I spent my New Year's Eve as I always do — at church.
"Watch Night," as it's called, is a long tradition in the Black Church. It started on New Year's Eve in 1862, when slaves gathered in churches to await news and confirmation of the Emancipation Proclamation by President Abraham Lincoln, which came out the next day: Jan. 1, 1863.
The New Year's Eve get-together became a ritual, and it has held (some services also relate to a tradition that began earlier): Black folks are still meeting in churches on the holiday — staying up past midnight thanking God, although we could debate whether true freedom has actually come. There's a difference between freedom and liberation, but that's another piece for another time.
Nonetheless, like my ancestors, I find it comforting to know (especially right about now) that I'm not alone in the darkness that threatens our democracy.
I have absolutely nothing against my friends who go out and "turn up" on New Year's Eve. Or those who choose to stay in, avoiding the drunk drivers and the random bullets. But, for me, bringing in the new year on my knees, praying, is the only way I know to express my profound gratitude for another 365 chances to try and get it right.
The death angel seemed to hover unceasingly last year. If I took nothing else from 2016, I was reminded time and time again that life is precious, that not a one of us is going to get out of here alive. I've recommitted myself to wringing everything I can, out of every day I have.
And, so, about seven hours after Watch Night service was over, I boarded a flight from my home in Los Angeles to New York City for the one thing that always speaks to my heart.
What kind of music? My friend Quincy Jones always reminds me that there are really only two kinds — good and bad.
It's hard not to be inspired on the first day of the new year when you're listening to Cecile McLorin Salvant, and the jazz master Wynton Marsalis shows up to sit in with her. You couldn't ask for a better combination of spirit and soul, and they touched both of mine.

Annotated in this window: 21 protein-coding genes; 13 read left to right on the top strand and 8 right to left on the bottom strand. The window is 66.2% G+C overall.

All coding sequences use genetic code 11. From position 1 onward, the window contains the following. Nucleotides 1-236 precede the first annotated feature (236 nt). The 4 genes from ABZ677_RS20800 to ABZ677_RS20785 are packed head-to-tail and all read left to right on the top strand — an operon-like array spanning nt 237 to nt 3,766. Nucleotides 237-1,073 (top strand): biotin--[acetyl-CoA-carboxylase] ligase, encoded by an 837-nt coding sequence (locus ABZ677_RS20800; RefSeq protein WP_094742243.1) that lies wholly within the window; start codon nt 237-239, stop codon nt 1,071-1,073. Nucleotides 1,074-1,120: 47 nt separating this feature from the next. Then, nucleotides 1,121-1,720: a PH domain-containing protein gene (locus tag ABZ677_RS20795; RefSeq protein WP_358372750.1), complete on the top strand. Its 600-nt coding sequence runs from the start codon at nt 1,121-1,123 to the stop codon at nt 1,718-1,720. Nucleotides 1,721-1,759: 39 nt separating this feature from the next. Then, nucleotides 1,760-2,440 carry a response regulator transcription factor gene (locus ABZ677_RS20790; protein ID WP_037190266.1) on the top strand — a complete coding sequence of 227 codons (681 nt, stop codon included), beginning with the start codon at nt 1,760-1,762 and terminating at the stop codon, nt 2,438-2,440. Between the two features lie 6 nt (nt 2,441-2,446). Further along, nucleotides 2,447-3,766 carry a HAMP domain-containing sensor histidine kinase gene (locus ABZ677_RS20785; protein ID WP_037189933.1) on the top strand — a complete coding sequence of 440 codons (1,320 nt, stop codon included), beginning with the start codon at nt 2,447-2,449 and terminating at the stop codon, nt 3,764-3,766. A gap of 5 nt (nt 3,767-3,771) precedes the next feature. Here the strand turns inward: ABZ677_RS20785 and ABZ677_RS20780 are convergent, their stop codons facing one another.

It's hard to not be uplifted on the second day of the year, when Chris Botti does that thing he does with his horn that gets all up inside of you and makes you feel like you're soaring along with him.
It's hard not to feel purposeful on the third day of the new year when you're watching the brilliant Marcus Roberts guide his band through a powerful song called "Tomorrow’s Promise." It gives you perspective as you reflect on yesterday, and wrestle with how to make today a masterpiece. The fact that Roberts is blind creates an even deeper sense of appreciation for his gift, and it serves as a reminder to stop before you even start making excuses. About anything.
As I write this piece on the long flight back home to Los Angeles, I'm marinating on all that soul-stirring, spirit-lifting, life-affirming music. Music is pregnant with a power that can help turn our dark todays into bright tomorrows. Music trumps melancholy. Pardon the pun.
We have some difficult days ahead, to be sure. It's going to be a bit bumpy at takeoff, Friday, January 20. You will no doubt have to keep your safety belt fastened for the entire, four-year ride.
As every flier has heard countless times, you can't help anyone else, unless you first help yourself. So to quote my grandmother Big Mama, it's time to "get your mind right."
In music, there is a freedom that allows us to speak truth to power, and to the powerless, in times like these. "Artists are the gatekeepers of truth," said the great Paul Robeson.
I do not know what you like to listen to, but I do know that music can help you navigate the madness. Music is more than the soundtrack of our lives, music is life itself. So, let the music get into you.
Whatever else they roll back, they can't stop the music. They can't turn you down, they can't tune you out. Just sing. Keep on singing.